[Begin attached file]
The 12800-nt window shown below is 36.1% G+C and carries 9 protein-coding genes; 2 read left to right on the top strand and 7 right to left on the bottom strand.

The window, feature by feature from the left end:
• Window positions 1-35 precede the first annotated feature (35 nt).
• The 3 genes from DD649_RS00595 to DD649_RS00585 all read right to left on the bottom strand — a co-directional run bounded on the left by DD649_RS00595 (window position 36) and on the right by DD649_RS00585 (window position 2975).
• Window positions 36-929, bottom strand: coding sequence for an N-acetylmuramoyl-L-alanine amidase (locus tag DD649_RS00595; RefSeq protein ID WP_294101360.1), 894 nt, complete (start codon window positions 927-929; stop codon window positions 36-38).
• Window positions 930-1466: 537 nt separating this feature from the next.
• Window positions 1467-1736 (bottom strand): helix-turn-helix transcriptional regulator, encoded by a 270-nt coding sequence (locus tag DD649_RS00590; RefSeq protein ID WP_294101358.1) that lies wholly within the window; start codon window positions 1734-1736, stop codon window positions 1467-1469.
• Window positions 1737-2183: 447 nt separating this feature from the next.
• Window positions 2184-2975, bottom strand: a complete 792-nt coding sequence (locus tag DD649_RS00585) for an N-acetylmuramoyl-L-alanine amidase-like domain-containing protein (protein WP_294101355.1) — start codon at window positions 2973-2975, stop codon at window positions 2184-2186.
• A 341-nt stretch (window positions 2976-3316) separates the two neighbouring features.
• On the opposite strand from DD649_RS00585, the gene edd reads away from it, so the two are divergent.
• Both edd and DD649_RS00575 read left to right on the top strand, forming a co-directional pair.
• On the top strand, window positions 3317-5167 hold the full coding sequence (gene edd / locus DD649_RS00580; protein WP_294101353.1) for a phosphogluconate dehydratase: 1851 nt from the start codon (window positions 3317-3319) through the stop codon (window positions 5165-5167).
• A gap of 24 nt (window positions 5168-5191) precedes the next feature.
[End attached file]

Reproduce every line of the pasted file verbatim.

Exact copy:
The 12800-nt window shown below is 36.1% G+C and carries 9 protein-coding genes; 2 read left to right on the top strand and 7 right to left on the bottom strand.

The window, feature by feature from the left end:
• Window positions 1-35 precede the first annotated feature (35 nt).
• The 3 genes from DD649_RS00595 to DD649_RS00585 all read right to left on the bottom strand — a co-directional run bounded on the left by DD649_RS00595 (window position 36) and on the right by DD649_RS00585 (window position 2975).
• Window positions 36-929, bottom strand: coding sequence for an N-acetylmuramoyl-L-alanine amidase (locus tag DD649_RS00595; RefSeq protein ID WP_294101360.1), 894 nt, complete (start codon window positions 927-929; stop codon window positions 36-38).
• Window positions 930-1466: 537 nt separating this feature from the next.
• Window positions 1467-1736 (bottom strand): helix-turn-helix transcriptional regulator, encoded by a 270-nt coding sequence (locus tag DD649_RS00590; RefSeq protein ID WP_294101358.1) that lies wholly within the window; start codon window positions 1734-1736, stop codon window positions 1467-1469.
• Window positions 1737-2183: 447 nt separating this feature from the next.
• Window positions 2184-2975, bottom strand: a complete 792-nt coding sequence (locus tag DD649_RS00585) for an N-acetylmuramoyl-L-alanine amidase-like domain-containing protein (protein WP_294101355.1) — start codon at window positions 2973-2975, stop codon at window positions 2184-2186.
• A 341-nt stretch (window positions 2976-3316) separates the two neighbouring features.
• On the opposite strand from DD649_RS00585, the gene edd reads away from it, so the two are divergent.
• Both edd and DD649_RS00575 read left to right on the top strand, forming a co-directional pair.
• On the top strand, window positions 3317-5167 hold the full coding sequence (gene edd / locus DD649_RS00580; protein WP_294101353.1) for a phosphogluconate dehydratase: 1851 nt from the start codon (window positions 3317-3319) through the stop codon (window positions 5165-5167).
• A gap of 24 nt (window positions 5168-5191) precedes the next feature.